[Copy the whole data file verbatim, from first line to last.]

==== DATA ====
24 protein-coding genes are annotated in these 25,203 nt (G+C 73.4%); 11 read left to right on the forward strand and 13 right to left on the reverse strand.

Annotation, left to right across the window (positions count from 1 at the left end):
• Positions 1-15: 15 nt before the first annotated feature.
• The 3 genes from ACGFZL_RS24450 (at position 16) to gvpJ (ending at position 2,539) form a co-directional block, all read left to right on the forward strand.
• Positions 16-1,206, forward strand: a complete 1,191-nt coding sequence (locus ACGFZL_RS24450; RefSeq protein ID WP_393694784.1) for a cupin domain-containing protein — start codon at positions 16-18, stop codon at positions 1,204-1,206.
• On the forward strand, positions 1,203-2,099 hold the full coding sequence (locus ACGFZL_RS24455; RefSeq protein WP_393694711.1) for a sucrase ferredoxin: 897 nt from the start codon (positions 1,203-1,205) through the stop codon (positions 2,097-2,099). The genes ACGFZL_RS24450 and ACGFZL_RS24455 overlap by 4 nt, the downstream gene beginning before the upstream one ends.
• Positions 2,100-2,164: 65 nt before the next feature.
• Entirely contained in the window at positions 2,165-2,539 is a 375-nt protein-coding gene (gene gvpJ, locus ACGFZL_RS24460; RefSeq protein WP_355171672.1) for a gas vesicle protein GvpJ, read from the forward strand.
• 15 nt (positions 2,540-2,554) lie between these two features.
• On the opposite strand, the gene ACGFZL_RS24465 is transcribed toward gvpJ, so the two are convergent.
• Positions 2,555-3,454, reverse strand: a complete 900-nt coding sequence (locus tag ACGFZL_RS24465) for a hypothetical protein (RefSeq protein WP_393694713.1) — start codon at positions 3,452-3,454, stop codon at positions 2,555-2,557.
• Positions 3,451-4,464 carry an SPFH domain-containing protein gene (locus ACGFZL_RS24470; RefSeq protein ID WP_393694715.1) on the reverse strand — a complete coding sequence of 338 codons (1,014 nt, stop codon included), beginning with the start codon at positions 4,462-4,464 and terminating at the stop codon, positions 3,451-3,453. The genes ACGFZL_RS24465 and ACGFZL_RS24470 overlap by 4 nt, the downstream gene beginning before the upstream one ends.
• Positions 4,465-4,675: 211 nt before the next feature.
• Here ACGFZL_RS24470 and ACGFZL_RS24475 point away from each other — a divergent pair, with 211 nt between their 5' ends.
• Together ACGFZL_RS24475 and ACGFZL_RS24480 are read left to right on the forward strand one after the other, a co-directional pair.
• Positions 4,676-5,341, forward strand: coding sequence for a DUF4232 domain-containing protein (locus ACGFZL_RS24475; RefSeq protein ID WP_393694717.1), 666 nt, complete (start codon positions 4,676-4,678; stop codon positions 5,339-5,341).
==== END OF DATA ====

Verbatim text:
24 protein-coding genes are annotated in these 25,203 nt (G+C 73.4%); 11 read left to right on the forward strand and 13 right to left on the reverse strand.

Annotation, left to right across the window (positions count from 1 at the left end):
• Positions 1-15: 15 nt before the first annotated feature.
• The 3 genes from ACGFZL_RS24450 (at position 16) to gvpJ (ending at position 2,539) form a co-directional block, all read left to right on the forward strand.
• Positions 16-1,206, forward strand: a complete 1,191-nt coding sequence (locus ACGFZL_RS24450; RefSeq protein ID WP_393694784.1) for a cupin domain-containing protein — start codon at positions 16-18, stop codon at positions 1,204-1,206.
• On the forward strand, positions 1,203-2,099 hold the full coding sequence (locus ACGFZL_RS24455; RefSeq protein WP_393694711.1) for a sucrase ferredoxin: 897 nt from the start codon (positions 1,203-1,205) through the stop codon (positions 2,097-2,099). The genes ACGFZL_RS24450 and ACGFZL_RS24455 overlap by 4 nt, the downstream gene beginning before the upstream one ends.
• Positions 2,100-2,164: 65 nt before the next feature.
• Entirely contained in the window at positions 2,165-2,539 is a 375-nt protein-coding gene (gene gvpJ, locus ACGFZL_RS24460; RefSeq protein WP_355171672.1) for a gas vesicle protein GvpJ, read from the forward strand.
• 15 nt (positions 2,540-2,554) lie between these two features.
• On the opposite strand, the gene ACGFZL_RS24465 is transcribed toward gvpJ, so the two are convergent.
• Positions 2,555-3,454, reverse strand: a complete 900-nt coding sequence (locus tag ACGFZL_RS24465) for a hypothetical protein (RefSeq protein WP_393694713.1) — start codon at positions 3,452-3,454, stop codon at positions 2,555-2,557.
• Positions 3,451-4,464 carry an SPFH domain-containing protein gene (locus ACGFZL_RS24470; RefSeq protein ID WP_393694715.1) on the reverse strand — a complete coding sequence of 338 codons (1,014 nt, stop codon included), beginning with the start codon at positions 4,462-4,464 and terminating at the stop codon, positions 3,451-3,453. The genes ACGFZL_RS24465 and ACGFZL_RS24470 overlap by 4 nt, the downstream gene beginning before the upstream one ends.
• Positions 4,465-4,675: 211 nt before the next feature.
• Here ACGFZL_RS24470 and ACGFZL_RS24475 point away from each other — a divergent pair, with 211 nt between their 5' ends.
• Together ACGFZL_RS24475 and ACGFZL_RS24480 are read left to right on the forward strand one after the other, a co-directional pair.
• Positions 4,676-5,341, forward strand: coding sequence for a DUF4232 domain-containing protein (locus ACGFZL_RS24475; RefSeq protein ID WP_393694717.1), 666 nt, complete (start codon positions 4,676-4,678; stop codon positions 5,339-5,341).